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U.S. Department of Justice
Office of Community Oriented Policing Services

145 N Street, N.E.
Washington, DC 20530

September 2020 | Volume 13 | Issue 9

Regardless of the size of the agency, staffing is key to effective policing, agency productivity, and positive police-community relations. Challenges typically emerge when recruitment, hiring, retention, and promotion activities are out of alignment with the strategic plan. It is vital that agencies recruit and hire personnel who reflect the community’s diversity; retain personnel by providing incentive structures, mentorship, and transparency; and provide clear, merit-based, and objective pathways to transfer or promotions. These factors are particularly important for small agencies where a single hire could have an immediate impact on the culture of the agency and reputation in the community.

Challenges and Barriers

Agency leadership has a responsibility to hire personnel who are qualified for the position and reflect the community’s diversity. The process should be valid and fair and comply with all applicable laws and guidelines. Recruiting is especially key as many agencies are experiencing high number of retirements and resignations. Competition is increasing among agencies because the number of people entering the profession is decreasing. Participants at a COPS Office forum said the most significant barrier to recruitment is the community’s changing image of law enforcement.1

Barriers exist throughout the hiring process that hinder the selection of talented personnel. Many of the traditional selection practices used to screen applicants have an unwarranted disproportionate impact on underrepresented populations.2 Some deterrents include the following:

  • Length, complexity, and costs of the application process
  • Reliance on inadequately tailored examinations as part of the screening process
  • Reliance on additional selection criteria and screening processes that disproportionately impact individuals from underrepresented communities
  • Background checks that rule out candidates otherwise qualified for the profession on the basis of credit history or minor, usually drug-related, offenses
  • Personnel requirements such as residency, age, and experience
  • The length of time it takes to qualify or train for the profession
  • Outdated physical requirements3

Changing cultural norms have caused law enforcement agencies to revisit traditional selection and hiring criteria. For example, many have relaxed their policies on tattoos and prior drug use to prevent the unnecessary exclusion of talented job candidates, while some agencies use a case-by-case assessment.4 Experts have pointed out that entry-level testing should identify only knowledge, skills, and abilities that will allow a person to become a successful officer after appropriate training.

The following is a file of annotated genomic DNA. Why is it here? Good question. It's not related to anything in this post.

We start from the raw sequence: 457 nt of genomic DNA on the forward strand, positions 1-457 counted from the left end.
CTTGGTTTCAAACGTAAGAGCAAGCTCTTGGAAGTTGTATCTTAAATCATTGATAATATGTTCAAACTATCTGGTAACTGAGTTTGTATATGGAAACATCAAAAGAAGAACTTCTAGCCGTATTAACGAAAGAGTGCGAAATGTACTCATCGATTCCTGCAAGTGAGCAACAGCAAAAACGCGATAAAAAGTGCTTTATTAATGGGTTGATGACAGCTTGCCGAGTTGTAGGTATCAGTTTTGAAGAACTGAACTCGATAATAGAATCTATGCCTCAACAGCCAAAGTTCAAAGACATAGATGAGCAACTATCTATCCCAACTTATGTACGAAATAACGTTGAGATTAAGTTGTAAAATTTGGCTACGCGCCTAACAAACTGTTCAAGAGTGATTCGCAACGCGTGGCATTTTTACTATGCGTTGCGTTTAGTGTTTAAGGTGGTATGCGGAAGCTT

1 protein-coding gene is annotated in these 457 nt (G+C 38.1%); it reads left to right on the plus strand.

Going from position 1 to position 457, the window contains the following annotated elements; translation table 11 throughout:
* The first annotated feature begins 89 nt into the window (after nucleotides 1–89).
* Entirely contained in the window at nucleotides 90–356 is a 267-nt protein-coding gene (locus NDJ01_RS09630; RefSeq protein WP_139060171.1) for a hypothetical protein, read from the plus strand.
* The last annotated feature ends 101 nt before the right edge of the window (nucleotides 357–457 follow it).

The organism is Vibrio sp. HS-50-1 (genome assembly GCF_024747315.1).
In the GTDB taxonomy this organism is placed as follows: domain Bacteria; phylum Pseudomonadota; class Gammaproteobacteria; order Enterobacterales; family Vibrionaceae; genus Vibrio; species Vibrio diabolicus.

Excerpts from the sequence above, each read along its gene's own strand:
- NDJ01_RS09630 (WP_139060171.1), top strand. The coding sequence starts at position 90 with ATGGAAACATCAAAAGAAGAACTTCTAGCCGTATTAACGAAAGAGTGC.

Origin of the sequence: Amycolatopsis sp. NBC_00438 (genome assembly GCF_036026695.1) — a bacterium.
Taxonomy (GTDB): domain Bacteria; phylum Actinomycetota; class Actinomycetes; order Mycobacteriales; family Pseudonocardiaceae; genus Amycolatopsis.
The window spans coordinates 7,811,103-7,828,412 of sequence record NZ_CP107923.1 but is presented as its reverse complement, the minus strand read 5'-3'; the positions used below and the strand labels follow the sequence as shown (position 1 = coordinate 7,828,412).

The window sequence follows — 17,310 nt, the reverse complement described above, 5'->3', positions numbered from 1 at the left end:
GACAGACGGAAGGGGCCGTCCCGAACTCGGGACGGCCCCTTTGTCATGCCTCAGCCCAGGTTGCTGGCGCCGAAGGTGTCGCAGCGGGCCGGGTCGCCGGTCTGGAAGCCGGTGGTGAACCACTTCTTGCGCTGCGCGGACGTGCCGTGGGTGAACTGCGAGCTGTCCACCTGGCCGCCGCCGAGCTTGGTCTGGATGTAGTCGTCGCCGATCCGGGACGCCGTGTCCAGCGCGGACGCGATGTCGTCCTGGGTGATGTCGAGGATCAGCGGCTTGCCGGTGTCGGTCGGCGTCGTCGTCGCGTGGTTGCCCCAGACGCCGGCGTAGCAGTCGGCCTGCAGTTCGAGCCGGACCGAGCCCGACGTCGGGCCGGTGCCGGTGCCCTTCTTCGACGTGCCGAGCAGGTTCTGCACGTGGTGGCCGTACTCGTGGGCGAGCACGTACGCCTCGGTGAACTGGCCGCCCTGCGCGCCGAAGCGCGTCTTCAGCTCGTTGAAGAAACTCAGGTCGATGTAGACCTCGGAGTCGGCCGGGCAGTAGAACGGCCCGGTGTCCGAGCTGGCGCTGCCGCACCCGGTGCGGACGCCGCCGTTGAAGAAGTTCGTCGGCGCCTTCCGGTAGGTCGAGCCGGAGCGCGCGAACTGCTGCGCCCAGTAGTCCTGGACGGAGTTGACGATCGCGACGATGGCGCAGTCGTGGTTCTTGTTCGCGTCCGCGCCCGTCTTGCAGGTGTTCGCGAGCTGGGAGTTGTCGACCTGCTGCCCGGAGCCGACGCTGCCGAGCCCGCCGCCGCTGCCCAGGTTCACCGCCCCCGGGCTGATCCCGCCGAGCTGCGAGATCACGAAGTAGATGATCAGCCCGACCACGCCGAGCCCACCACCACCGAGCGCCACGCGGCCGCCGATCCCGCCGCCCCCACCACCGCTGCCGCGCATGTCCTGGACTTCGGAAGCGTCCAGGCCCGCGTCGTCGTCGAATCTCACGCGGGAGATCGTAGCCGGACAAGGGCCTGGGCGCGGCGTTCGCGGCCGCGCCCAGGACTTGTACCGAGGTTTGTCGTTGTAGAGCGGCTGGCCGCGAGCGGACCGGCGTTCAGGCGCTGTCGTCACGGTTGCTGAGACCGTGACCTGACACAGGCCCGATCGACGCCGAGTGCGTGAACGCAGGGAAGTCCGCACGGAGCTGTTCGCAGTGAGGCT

Promising Practices

The following promising practices come from the COPS Office Law Enforcement Best Practices report:5

  1. Develop a comprehensive recruitment program based on a written recruitment strategy that is developed by a working group of command staff and rank-and-file officers. The working group should examine barriers to recruitment and identify the values and characteristics of the ideal candidate; available data should be used as available.
  2. Deploy personnel based upon workload and service goals, which can be conducted by internal staff or partnering with external staffing experts.
  3. Get creative and expand recruiting horizons by leveraging partnerships with external human resource officers, elected officials, and other agencies. Engaging community, using mainstream media and social media, and if possible, using agency’s website to tell the agency story, market opportunities, and report on activities and outcomes. Get creative by folding recruitment efforts into youth engagement and other community policing activities. Broaden the applicant pool by reaching out to high schools, community colleges, universities, and other job fairs. Activate community ambassadors to help with recruitment.

    A good example of promising practice #3 is highlighted in a COPS Office publication.

    The Northern Cheyenne tribe’s police department is a BIA direct-service agency; its officers are federal employees dedicated to serving the tribe through an MOU. The tribe and the police department place a priority on hiring Native officers who tend to be hindered by the lengthy application and hiring process. In response to this, the tribal council’s vice president personally helped several Native candidates go through the application materials to ensure they understood what was required. He provided ongoing encouragement throughout the process.*
    * International Association of Chiefs of Police, Promising Practices in Tribal Community Policing (Washington, DC: Office of Community Oriented Policing Services, 2016),